Granted, the word “incredible” doesn’t quite provide the same level of satisfaction, but it helps take a bit of the sting out of some situations.  And, as a bonus, you get to remain employed/married/alive/etc.

Now, as valuable as it is to use a good word in bad ways, I cannot help but wonder if it’s possible to twist a bad word into a good one using the same logic.  Put differently, would it be possible to insult somebody and make them believe it was not insulting?…

Co-worker: I heard what you said about me!

Me: Oh… You’re welcome.

Co-worker: That’s right! You better apolog– wait… what?

Me: I said, you’re welcome.

Co-worker: But… you told everyone that I was retarded!

Me: Yes, but “retarded” means “delayed”, and “delayed” means “deferred”, and “deferred” means “Committed or entrusted to another”.  So, you see, I was merely pointing out that you were worthy of our trust.

Co-worker: Oh… um… ok… um… thanks then.

Me: You’re welcome, retard.

Haha… that would be great!  This type of English anomaly is totally cool!  It’s like having a language within a language; one that only we understand.  I suppose we could just speak Latin to each other, but that might just make us seem like pretentious douchebags (and we wouldn’t want that!).

Besides… I don’t know Latin.  So I guess we’ll just have to stick with Plan A.

But I can’t keep referring to everyone that I dislike as terrific and incredible all the time.  I am certain that even the densest of them might begin to catch on after a month or so.  Thus, our path is clear.  We need to find more of these wonderfully malleable words.  Perhaps one day, we will build an arsenal of oratory stealth weaponry with which to wage battle against our enemies.

Until then we will just have to persevere.

Or just use standard insults.


Texas Ho’hum

In my youth, I used to play alot of Poker — and, by Poker I am referring primarily to 5-card draw, which is Poker as God intended it.  For a while there, my friends and I played cards almost every weekend.  We’d gather at my friend Dave’s house, order up some pizzas and spend the entire night taking each others money.

Although 5-card draw was my favorite, we played other Poker variants, like 7-card stud.  We introduced a few others over the years, but we generally stuck to the basics.  It wasn’t until we were all much older that one of us introduced Texas Hold’em into the mix.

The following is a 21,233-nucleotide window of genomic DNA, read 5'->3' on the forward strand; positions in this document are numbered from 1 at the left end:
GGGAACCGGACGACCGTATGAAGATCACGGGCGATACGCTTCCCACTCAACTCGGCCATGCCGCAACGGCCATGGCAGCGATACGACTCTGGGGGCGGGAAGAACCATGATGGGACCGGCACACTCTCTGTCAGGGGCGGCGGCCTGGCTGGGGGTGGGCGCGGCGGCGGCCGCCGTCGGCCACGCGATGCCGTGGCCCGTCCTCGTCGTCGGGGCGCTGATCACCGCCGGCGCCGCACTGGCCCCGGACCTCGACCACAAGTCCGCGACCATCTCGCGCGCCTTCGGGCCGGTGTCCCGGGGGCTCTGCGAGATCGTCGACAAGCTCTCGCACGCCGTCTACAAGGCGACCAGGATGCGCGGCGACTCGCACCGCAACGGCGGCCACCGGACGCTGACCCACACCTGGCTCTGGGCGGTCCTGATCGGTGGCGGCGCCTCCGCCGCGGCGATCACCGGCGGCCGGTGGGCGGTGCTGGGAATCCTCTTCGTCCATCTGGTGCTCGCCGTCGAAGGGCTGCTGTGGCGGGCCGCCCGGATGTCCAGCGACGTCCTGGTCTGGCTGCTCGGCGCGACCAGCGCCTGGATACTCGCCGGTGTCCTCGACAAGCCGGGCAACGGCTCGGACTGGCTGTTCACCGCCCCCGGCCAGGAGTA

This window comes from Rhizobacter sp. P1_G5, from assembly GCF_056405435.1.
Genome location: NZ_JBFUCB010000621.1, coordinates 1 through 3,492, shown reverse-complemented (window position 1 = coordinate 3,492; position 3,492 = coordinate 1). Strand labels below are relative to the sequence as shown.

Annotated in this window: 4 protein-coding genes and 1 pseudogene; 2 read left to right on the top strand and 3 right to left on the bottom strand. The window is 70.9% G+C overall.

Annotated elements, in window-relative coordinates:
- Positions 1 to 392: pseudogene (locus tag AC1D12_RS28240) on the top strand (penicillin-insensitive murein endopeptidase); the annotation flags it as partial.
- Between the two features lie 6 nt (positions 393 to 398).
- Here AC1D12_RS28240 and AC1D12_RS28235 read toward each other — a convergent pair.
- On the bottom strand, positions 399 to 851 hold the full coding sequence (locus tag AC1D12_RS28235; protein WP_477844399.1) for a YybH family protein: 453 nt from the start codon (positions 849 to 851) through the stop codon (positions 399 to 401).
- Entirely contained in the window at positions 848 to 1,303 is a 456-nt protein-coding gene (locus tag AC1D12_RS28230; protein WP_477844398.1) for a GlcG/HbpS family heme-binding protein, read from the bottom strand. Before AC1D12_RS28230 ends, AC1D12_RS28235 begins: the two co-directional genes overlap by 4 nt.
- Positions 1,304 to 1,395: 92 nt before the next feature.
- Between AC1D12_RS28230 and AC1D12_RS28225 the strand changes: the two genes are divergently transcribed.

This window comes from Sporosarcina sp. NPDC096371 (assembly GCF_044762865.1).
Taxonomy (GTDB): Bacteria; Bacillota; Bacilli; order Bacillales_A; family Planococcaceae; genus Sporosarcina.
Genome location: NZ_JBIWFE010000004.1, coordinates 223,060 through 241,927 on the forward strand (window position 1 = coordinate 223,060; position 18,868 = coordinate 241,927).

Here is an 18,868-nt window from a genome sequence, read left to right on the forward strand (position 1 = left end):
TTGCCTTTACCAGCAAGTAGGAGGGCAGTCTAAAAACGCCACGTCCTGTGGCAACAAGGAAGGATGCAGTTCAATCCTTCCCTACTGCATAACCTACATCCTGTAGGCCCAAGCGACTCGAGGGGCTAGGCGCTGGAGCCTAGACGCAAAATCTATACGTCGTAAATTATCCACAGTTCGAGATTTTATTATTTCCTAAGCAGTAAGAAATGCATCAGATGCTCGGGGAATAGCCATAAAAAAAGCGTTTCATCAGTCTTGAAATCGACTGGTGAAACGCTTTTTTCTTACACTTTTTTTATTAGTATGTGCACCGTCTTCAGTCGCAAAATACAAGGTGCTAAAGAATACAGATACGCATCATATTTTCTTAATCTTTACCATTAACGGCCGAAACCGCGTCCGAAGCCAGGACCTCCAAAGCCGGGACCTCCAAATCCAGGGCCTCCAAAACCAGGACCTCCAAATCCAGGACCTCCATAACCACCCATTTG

In a moment, this will become abundantly clear, but I’d like to state it plainly…

I really hate Texas Hold’em.

It wasn’t until I began writing this entry that I realized why it is that I hate it so much.  I mean, I love poker, right?  So why would a particular variant piss me off so damn much?  Let me see if I can properly explain.  My loathing falls along a few lines…

First, although there are multiple ways to play the game, the one that was made popular by the World Series of Poker TV program is called “No Limit”…

I have to stop here for a second.  I thought the human race had reached a low point in it’s history with the widespread popularity of “reality” shows.  But, what kind of horrible strain of “stupid” has infected the people that watch the World Series of Poker?  I mean, holy crap… you are actually watching people playing cards!

Ok, sorry, back to the topic… where was I? Oh, yeah, “No Limit”.  This is a great concept for a tournament, but for playing at home?  Wow does this suck:

Me: Ok, I’m all in!

Player: I call.

Me: Ha!  Bad move.  I have a Full House!

Player: Fool!  I have a Royal Flush.

Me: Dammit! That was only the first hand, and I am already out of chips.

Player: Whatever.  Loser.  Hit the road.

Ha!  What a friendly game.  I can see why so many people like it.  I sometimes wonder if I’d be better off simply hurling my “buy in” onto the front lawn of my friends house as I drive by, just to save time.  I wish that was the worst of it, but unlike other poker games, this game has spawned it’s own vocabulary.  Let see that same conversation in hold’em-ish:

Me: Ok, I’m all in!

Player: I had the nuts on the flop!  And you are short stacked anyway, so I call!

Me: Ha!  Bad move… wait… what?

Player: Fool!  I had broadway on the turn!  And you were probably drawing dead all the way to the river!

Me: I… um… are you high?

Player: You totally sucked out!

Me: Can I go home?

You can see how this would make playing the game even more tedious.  But Hold’em players did not stop at creating their own language.  No, alas, they went on to creating their own system of math as well.

I am not questioning the realities of the situation here.  The cards that come up are based upon sound statistics and probability principles just like any Poker game.  They are well documented and well tested, but not even remotely understood by Hold’em players.

These are not mathematicians we are talking about here.  The average Hold’em player needs a calculator for flash cards.  At one point it was suggested to me, by one of these mathematical marvels, that if I shuffled the cards too much, I would unshuffle them.  Then again, this is the same person that insisted that “8, 2 unsuited is the best starting hand in the game” (No, I am not kidding.  Sadly, neither was he).  Genius.